Share

Publications & Documents


  • 18-July-2023

    English

    COVID-19, resilience and the interface between science, policy and society

    This is the last in a series of three reports that explore how science was mobilised in response to the COVID-19 pandemic. The report focuses on system-level issues and highlights challenges and opportunities that are inherent to the organisation of science systems and that need to be addressed to improve the resilience of these systems and their capacity to address complex societal challenges and crises. The analysis is structured around five interconnected themes: the strategic mobilisation of science capacity; managing conflicting priorities; co-ordination and collaboration across levels of governance; transdisciplinary and reflexive science; and dynamic and system-oriented governance. Key areas for intervention and more specific policy actions are identified under each theme and provide a framework for systemic action to strengthen science in support of socio-technological transitions.
  • 18-July-2023

    English

    COVID-19 and science for policy and society

    This is the second in a series of three reports that explore how science was mobilised in response to the COVID-19 pandemic. The focus is on science for policy – research agenda setting, scientific advice and public communication and engagement. The report includes recommendations and options for policy action to improve the resilience of national science systems and their capacity to cooperate internationally in response to crises. The context in each country is different, as illustrated by the many case studies included in the report, and so the priority attached to these recommendations and the specific details of how they might be implemented will vary. They are provided as an overall framework for science policymakers and other actors, including research funders and research providers, to consider.
  • 3-July-2023

    English

    COVID-19 and policy for science

    This is the first in a series of three reports that explore how science was mobilised in response to the COVID-19 pandemic. The focus is on policy for science – access to data and information, the role of infrastructures and the interface between academia and industry. The report includes recommendations and options for policy action to improve the resilience of national science systems and their capacity to co-operate internationally in response to crises. The context in each country is different, as illustrated by the many case studies included in the report, and so the priority attached to these recommendations and the specific details of how they might be implemented will vary. They are provided as an overall framework for science policymakers and other actors, including research funders and research providers, to consider.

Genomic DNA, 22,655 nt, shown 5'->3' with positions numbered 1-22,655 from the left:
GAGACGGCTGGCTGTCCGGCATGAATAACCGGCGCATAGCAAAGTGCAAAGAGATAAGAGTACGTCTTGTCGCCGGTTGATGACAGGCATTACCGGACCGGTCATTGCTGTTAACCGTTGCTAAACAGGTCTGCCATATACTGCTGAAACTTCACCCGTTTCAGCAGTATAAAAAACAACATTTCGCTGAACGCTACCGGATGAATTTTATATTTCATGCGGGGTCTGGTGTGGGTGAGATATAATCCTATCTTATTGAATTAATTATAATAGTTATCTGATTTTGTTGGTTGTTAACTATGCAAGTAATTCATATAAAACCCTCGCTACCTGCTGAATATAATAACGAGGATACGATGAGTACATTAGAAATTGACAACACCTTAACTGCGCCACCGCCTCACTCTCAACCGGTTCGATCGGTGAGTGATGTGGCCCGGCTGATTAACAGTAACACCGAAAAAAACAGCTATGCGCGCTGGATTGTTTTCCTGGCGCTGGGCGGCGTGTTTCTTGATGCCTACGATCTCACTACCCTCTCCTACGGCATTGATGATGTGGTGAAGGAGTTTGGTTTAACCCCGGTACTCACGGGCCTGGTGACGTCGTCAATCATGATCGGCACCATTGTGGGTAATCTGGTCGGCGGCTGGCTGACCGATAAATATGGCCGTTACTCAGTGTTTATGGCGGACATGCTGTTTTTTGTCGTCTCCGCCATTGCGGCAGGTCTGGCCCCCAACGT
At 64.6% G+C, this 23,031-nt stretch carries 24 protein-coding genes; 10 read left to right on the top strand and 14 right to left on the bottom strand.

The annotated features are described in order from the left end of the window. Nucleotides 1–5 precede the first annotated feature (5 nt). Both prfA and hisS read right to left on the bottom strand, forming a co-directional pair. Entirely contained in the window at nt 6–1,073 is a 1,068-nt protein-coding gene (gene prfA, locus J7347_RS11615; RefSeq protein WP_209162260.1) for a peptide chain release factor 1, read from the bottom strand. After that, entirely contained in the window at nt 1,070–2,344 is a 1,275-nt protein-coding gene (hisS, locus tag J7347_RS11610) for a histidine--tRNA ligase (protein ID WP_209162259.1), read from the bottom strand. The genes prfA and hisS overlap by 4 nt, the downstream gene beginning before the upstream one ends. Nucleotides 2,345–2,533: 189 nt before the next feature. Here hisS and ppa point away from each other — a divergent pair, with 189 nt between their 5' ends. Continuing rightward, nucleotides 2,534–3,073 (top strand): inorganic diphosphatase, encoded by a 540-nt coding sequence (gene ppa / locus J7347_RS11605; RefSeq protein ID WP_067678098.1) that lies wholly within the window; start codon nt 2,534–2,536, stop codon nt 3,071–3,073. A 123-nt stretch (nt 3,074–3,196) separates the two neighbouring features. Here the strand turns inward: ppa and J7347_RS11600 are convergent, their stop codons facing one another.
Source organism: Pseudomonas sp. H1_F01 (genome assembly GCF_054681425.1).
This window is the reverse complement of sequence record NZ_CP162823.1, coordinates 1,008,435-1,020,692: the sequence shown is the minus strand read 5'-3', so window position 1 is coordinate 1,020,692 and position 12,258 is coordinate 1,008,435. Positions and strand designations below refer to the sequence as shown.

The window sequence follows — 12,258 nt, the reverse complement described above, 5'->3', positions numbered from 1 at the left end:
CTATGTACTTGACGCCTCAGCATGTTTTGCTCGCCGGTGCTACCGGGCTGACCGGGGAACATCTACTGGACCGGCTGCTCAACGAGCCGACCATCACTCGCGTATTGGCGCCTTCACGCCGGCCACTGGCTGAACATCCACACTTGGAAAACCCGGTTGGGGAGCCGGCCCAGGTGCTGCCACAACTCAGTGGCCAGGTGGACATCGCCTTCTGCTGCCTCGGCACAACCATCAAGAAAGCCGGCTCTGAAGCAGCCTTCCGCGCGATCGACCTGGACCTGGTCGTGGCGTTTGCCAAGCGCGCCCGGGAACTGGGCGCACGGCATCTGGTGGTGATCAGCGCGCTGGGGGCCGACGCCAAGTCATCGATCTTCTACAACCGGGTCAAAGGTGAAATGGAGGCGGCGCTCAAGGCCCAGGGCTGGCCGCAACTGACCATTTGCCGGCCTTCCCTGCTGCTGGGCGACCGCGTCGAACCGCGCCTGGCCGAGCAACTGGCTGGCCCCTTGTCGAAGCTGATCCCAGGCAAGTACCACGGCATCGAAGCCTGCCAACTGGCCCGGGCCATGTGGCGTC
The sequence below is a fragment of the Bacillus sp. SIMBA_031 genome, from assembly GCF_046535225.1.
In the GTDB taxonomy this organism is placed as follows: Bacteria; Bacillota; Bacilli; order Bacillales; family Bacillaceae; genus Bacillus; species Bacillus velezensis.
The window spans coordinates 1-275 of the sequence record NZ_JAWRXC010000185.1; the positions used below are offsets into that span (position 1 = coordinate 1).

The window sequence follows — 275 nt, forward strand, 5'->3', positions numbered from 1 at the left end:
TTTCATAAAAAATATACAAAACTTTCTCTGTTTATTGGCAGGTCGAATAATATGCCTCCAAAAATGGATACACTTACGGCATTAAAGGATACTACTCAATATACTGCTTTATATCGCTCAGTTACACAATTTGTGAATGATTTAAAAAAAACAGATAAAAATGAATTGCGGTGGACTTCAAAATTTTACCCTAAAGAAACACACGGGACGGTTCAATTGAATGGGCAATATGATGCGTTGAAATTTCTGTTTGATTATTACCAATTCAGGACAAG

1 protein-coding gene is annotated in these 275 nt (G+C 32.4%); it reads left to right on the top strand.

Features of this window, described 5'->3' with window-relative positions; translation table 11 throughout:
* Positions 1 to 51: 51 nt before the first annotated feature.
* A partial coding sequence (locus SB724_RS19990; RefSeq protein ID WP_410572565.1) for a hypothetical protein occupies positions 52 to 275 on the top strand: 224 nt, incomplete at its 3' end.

• 30-June-2023

    English

    Primary Care

    Strengthening primary care, and getting greater value out of this sector, is a priority for all OECD health systems. The OECD Health Division has an ongoing programme of work to support countries in strengthening primary care systems that can meet the needs of their populations now and in the future.

    Related Documents
  • 29-June-2023

    English

    Promoting Active Ageing in Lithuania - Policy Challenges and Solutions

    EU Funded Note Lithuania is one of the fastest-ageing countries in Europe. Its working-age population is not only ageing, but also expected to decline significantly, giving rise to considerable economic, labour market, social and public governance challenges. The inclusion of older persons has improved in many areas in the past two decades. Yet, many Lithuanians aged 55 and over continue to lag in fully engaging in society relative to younger people and their peers in neighbouring countries. This report takes a holistic approach to analyse Active Ageing policies in Lithuania in three dimensions: labour market inclusion, social policies, and participation in public and political life. It provides tailored policy recommendations to improve the well-being of older people in Lithuania in terms of better employment and lifelong learning outcomes, stronger integration in society, and participation in democratic institutions and processes.
  • 27-June-2023

    English

    Beyond Applause? Improving Working Conditions in Long-Term Care